Trying a Long-Term Disability Case: The Big Gamble?

Having participated in a number of long-term disability trials over the years, I can tell you that the trial process is an exhilarating experience—for an attorney—but is a very daunting and painful process for you, the claimant.

It is extraordinarily expensive, time-consuming, and high-risk. A long-term disability trial is an all-or-nothing proposition. In most cases, you either win and get all your back-benefits and benefits paid into the future, or you lose and get nothing.

If you lose and the insurance company has a claim against you, it may get the benefits it paid you back from you. In addition, if you have not kept your policy in force by paying your premiums and you lose at trial, your policy will no longer be in force—so you will lose that asset and will be unable to make a future claim.

So going to trial in a long-term disability case is a dangerous proposition, but sometimes necessary. If your case must be tried, it is critical for the insurance companies to know that your lawyers have the skill, readiness and willingness to try your case; if they believe you are afraid of a trial, they will use that to their advantage to pay you a lot less money—assuming they offer to pay you anything.

In most cases, you will want a jury to decide your case. You do not want to try the case to a judge, because juries typically do not like insurance companies. They are likely to be more sympathetic to you as a claimant, understanding that you paid premiums for a very long time and are now getting the shaft.

Keep in mind that going to court does not necessarily mean going to trial. When you go to court, that means you started a lawsuit and you are going through the pretrial litigation process. Often, it is necessary to go through the pretrial litigation process, which involves court, but not necessarily go to trial, if your case can be settled. Trial is at the very end of your case, but an enormous amount of activity during a lawsuit happens before that, starting with the commencement of the lawsuit up to the time of the trial.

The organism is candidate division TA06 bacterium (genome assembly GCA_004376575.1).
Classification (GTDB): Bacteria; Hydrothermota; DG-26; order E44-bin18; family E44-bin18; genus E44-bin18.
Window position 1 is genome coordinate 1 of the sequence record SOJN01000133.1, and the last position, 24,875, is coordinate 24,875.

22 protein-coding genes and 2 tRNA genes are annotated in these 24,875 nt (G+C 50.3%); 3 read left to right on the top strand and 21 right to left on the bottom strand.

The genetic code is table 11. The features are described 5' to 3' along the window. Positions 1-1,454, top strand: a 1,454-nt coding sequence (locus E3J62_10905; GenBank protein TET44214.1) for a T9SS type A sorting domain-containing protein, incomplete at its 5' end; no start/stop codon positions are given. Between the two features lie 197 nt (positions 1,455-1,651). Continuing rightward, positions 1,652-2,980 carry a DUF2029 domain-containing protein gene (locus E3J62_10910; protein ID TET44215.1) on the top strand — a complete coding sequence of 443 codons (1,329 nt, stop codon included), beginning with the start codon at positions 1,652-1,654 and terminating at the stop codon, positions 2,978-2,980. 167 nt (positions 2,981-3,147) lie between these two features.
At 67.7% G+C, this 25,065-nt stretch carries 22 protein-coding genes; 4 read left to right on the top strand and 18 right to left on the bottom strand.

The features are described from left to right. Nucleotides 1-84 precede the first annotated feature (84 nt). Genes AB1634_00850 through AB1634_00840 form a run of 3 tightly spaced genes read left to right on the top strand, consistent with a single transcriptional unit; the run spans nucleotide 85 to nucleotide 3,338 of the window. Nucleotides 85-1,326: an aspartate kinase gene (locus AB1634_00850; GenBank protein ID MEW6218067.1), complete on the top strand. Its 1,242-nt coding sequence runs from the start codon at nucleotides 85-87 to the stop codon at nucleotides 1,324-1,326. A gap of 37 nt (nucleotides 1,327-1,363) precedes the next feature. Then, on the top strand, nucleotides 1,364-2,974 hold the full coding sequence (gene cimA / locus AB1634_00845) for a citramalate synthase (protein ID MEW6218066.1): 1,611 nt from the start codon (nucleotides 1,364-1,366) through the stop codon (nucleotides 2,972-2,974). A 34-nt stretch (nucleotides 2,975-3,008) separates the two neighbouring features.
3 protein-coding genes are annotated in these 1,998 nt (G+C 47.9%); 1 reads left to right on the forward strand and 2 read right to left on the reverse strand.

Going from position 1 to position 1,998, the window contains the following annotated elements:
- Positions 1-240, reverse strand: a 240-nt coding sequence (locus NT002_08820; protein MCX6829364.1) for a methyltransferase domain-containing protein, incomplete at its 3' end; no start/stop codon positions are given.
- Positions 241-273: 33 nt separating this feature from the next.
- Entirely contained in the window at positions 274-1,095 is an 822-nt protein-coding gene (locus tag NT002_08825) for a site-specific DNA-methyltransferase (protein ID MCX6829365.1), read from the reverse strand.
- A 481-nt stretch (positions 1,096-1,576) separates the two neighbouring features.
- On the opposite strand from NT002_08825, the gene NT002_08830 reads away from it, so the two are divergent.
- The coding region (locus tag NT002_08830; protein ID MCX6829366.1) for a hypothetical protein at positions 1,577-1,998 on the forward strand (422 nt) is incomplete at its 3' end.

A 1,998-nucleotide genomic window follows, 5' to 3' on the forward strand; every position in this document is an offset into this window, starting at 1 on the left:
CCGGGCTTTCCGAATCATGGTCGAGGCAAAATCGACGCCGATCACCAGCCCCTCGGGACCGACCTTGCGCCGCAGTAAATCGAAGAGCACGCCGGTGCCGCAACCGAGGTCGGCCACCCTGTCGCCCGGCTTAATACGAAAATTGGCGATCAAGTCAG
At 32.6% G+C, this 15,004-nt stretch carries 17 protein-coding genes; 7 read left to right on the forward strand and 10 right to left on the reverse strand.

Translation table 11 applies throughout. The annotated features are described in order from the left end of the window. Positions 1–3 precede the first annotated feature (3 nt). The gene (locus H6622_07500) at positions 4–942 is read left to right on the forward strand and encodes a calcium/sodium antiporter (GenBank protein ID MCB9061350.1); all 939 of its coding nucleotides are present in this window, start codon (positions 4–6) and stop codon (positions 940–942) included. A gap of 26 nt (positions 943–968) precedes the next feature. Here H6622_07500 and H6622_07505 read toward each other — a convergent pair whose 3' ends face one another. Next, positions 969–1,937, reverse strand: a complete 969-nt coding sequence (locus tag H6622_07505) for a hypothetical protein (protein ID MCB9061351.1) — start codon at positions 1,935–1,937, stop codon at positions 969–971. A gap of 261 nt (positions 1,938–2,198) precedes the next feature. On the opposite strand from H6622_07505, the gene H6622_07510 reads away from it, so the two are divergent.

You, the claimant, are going to be the most important witness at a trial in a long-term disability case. If the jury believes you and likes you, you’re most likely to win. If they don’t, you’ll most likely lose. The vast majority of these cases rise and fall on you, because the case is about your occupation, your sickness, your injury, your conduct, and your credibility. This adds to the risk and the pressure involved in trying one of these cases.

Finally, it’s very important to have lawyers who are experienced in trying these cases because that shapes everything that the lawyer will do, up until the trial, to put you in the best position to either win at trial or get a favorable settlement.

If you have any questions about your long-term disability claim or lawsuit, please contact Schwartz, Conroy & Hack today at 212-608-5445 for a free consultation.


Evan S. Schwartz
Founder of Schwartz, Conroy & Hack